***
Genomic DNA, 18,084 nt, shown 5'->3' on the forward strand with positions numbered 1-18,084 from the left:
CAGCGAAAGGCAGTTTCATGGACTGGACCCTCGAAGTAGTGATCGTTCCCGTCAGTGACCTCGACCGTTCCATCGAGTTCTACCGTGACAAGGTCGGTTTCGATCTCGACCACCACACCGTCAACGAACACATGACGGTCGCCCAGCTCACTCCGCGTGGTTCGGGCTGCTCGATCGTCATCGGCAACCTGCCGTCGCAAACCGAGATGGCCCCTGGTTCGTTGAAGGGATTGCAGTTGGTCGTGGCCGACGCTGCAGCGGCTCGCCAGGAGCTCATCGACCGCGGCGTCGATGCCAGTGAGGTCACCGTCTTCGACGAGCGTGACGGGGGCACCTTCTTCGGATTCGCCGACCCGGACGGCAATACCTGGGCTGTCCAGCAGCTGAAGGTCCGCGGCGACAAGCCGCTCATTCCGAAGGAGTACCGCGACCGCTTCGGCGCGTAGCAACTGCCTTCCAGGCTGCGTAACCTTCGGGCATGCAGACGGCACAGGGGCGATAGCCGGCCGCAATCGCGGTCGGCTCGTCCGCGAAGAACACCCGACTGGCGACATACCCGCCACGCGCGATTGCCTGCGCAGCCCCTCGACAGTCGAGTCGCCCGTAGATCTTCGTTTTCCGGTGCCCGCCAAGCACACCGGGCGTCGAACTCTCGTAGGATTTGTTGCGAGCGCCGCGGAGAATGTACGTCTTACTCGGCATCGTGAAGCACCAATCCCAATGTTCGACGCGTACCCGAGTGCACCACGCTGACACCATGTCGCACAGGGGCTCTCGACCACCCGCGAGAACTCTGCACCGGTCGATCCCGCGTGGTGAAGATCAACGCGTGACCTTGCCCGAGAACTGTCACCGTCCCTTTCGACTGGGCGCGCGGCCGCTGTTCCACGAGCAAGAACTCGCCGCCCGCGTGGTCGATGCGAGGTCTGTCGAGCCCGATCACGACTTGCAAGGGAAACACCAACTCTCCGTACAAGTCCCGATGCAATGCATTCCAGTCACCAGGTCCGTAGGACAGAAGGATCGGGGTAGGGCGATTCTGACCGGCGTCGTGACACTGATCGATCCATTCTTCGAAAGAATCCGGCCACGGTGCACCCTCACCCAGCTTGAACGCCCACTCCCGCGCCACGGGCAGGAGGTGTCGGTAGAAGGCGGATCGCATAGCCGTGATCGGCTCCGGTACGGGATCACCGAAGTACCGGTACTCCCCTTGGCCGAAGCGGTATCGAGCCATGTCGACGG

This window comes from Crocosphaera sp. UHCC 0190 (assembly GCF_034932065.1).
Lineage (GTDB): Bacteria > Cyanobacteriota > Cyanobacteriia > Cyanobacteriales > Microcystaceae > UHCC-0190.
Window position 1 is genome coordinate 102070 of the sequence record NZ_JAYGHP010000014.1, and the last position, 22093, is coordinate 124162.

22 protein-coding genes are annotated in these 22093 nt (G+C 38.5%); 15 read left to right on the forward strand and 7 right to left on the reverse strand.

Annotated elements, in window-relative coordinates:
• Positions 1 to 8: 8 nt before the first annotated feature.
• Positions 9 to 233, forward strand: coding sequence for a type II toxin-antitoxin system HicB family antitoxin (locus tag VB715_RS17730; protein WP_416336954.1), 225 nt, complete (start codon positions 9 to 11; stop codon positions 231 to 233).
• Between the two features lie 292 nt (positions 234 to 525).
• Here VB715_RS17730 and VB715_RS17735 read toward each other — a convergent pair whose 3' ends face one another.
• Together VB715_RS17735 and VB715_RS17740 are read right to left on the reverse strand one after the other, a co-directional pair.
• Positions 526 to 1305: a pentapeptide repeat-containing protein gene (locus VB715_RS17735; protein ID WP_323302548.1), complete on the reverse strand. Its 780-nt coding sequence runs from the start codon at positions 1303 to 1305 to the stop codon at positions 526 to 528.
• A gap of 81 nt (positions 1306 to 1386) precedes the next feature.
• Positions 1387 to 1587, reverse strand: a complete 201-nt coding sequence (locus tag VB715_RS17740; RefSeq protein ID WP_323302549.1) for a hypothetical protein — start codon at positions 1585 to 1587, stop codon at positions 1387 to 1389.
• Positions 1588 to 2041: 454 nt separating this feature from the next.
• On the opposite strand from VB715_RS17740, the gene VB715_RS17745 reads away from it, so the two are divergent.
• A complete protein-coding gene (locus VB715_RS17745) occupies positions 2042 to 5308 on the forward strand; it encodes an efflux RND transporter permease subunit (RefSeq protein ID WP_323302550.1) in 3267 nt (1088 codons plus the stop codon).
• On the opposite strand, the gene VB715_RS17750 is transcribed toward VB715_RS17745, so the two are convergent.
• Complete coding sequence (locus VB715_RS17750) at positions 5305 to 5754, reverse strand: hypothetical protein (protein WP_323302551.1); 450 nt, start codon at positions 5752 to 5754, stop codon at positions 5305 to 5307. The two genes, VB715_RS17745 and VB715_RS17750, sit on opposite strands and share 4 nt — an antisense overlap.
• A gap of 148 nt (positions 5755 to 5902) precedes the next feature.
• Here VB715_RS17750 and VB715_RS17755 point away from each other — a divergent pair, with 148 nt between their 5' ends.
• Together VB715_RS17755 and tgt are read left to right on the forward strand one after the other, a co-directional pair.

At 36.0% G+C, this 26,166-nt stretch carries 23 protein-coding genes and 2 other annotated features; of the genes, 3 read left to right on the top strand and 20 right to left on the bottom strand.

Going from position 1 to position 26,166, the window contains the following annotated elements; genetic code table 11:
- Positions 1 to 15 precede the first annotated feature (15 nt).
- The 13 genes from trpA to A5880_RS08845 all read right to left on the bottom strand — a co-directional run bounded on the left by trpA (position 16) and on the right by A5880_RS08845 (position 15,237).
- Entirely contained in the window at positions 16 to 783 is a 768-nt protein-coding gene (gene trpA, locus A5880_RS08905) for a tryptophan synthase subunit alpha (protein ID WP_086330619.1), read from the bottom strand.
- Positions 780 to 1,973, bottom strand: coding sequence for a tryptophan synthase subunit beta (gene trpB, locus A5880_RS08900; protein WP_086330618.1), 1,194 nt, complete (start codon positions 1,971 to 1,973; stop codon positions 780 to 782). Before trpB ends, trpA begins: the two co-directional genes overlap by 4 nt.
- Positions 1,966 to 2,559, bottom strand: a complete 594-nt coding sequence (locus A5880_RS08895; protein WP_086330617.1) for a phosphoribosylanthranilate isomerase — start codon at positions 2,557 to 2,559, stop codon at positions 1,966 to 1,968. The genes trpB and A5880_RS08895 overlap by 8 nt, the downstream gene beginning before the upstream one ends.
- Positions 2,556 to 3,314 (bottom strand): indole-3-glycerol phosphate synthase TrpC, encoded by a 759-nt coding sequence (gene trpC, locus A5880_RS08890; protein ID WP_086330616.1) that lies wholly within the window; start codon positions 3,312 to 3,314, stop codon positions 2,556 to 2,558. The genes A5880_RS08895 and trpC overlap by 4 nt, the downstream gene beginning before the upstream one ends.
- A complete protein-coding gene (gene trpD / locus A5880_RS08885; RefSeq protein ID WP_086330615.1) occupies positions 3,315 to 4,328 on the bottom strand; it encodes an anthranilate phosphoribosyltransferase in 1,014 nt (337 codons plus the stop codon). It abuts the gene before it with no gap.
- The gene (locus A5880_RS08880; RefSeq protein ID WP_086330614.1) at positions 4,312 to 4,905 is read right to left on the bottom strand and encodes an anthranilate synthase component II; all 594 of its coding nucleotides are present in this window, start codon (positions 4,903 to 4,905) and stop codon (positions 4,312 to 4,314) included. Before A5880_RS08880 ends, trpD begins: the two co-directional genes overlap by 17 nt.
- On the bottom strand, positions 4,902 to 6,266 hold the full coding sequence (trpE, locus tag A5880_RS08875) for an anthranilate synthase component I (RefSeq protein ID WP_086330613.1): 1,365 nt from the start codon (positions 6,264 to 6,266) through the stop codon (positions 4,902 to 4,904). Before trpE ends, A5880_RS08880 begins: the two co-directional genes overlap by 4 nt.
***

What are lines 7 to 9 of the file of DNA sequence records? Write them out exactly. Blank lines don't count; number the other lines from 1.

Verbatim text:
Annotated elements, in window-relative coordinates:
• Positions 1 to 8: 8 nt before the first annotated feature.
• Positions 9 to 233, forward strand: coding sequence for a type II toxin-antitoxin system HicB family antitoxin (locus tag VB715_RS17730; protein WP_416336954.1), 225 nt, complete (start codon positions 9 to 11; stop codon positions 231 to 233).